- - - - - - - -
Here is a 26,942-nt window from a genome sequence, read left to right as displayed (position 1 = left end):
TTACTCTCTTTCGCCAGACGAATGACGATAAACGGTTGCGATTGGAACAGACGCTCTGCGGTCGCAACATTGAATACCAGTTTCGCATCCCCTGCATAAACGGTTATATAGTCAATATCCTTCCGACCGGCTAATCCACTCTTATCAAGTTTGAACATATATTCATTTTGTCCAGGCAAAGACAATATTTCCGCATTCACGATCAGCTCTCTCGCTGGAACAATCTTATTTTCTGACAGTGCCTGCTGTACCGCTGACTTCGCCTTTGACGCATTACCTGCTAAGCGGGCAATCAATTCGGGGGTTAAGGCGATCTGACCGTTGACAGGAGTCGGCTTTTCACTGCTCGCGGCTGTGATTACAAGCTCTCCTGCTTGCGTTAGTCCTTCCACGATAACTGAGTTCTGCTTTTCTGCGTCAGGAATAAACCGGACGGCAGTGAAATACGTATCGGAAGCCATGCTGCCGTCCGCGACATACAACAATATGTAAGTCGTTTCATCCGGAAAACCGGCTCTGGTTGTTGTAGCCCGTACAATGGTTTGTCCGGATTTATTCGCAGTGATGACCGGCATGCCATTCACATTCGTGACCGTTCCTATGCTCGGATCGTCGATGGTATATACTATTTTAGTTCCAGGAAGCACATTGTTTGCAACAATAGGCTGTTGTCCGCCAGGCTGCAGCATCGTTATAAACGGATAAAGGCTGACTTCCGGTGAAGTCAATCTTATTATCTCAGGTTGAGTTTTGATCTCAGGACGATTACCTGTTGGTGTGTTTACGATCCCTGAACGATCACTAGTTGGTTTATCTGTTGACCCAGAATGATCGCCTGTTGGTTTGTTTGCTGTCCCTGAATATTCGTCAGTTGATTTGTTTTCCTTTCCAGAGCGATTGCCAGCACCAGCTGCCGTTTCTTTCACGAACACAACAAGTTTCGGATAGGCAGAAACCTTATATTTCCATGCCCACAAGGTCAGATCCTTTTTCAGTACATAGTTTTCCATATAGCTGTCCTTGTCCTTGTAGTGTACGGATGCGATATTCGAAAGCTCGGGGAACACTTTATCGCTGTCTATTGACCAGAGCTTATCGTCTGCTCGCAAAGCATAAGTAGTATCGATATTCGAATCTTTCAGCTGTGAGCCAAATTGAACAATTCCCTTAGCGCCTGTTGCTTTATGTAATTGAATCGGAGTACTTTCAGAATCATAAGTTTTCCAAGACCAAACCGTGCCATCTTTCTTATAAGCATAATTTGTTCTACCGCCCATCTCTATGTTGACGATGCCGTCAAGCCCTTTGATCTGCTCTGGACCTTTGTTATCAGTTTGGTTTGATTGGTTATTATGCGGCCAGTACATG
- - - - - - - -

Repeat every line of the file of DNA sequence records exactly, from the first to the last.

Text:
Here is a 26,942-nt window from a genome sequence, read left to right as displayed (position 1 = left end):
TTACTCTCTTTCGCCAGACGAATGACGATAAACGGTTGCGATTGGAACAGACGCTCTGCGGTCGCAACATTGAATACCAGTTTCGCATCCCCTGCATAAACGGTTATATAGTCAATATCCTTCCGACCGGCTAATCCACTCTTATCAAGTTTGAACATATATTCATTTTGTCCAGGCAAAGACAATATTTCCGCATTCACGATCAGCTCTCTCGCTGGAACAATCTTATTTTCTGACAGTGCCTGCTGTACCGCTGACTTCGCCTTTGACGCATTACCTGCTAAGCGGGCAATCAATTCGGGGGTTAAGGCGATCTGACCGTTGACAGGAGTCGGCTTTTCACTGCTCGCGGCTGTGATTACAAGCTCTCCTGCTTGCGTTAGTCCTTCCACGATAACTGAGTTCTGCTTTTCTGCGTCAGGAATAAACCGGACGGCAGTGAAATACGTATCGGAAGCCATGCTGCCGTCCGCGACATACAACAATATGTAAGTCGTTTCATCCGGAAAACCGGCTCTGGTTGTTGTAGCCCGTACAATGGTTTGTCCGGATTTATTCGCAGTGATGACCGGCATGCCATTCACATTCGTGACCGTTCCTATGCTCGGATCGTCGATGGTATATACTATTTTAGTTCCAGGAAGCACATTGTTTGCAACAATAGGCTGTTGTCCGCCAGGCTGCAGCATCGTTATAAACGGATAAAGGCTGACTTCCGGTGAAGTCAATCTTATTATCTCAGGTTGAGTTTTGATCTCAGGACGATTACCTGTTGGTGTGTTTACGATCCCTGAACGATCACTAGTTGGTTTATCTGTTGACCCAGAATGATCGCCTGTTGGTTTGTTTGCTGTCCCTGAATATTCGTCAGTTGATTTGTTTTCCTTTCCAGAGCGATTGCCAGCACCAGCTGCCGTTTCTTTCACGAACACAACAAGTTTCGGATAGGCAGAAACCTTATATTTCCATGCCCACAAGGTCAGATCCTTTTTCAGTACATAGTTTTCCATATAGCTGTCCTTGTCCTTGTAGTGTACGGATGCGATATTCGAAAGCTCGGGGAACACTTTATCGCTGTCTATTGACCAGAGCTTATCGTCTGCTCGCAAAGCATAAGTAGTATCGATATTCGAATCTTTCAGCTGTGAGCCAAATTGAACAATTCCCTTAGCGCCTGTTGCTTTATGTAATTGAATCGGAGTACTTTCAGAATCATAAGTTTTCCAAGACCAAACCGTGCCATCTTTCTTATAAGCATAATTTGTTCTACCGCCCATCTCTATGTTGACGATGCCGTCAAGCCCTTTGATCTGCTCTGGACCTTTGTTATCAGTTTGGTTTGATTGGTTATTATGCGGCCAGTACATG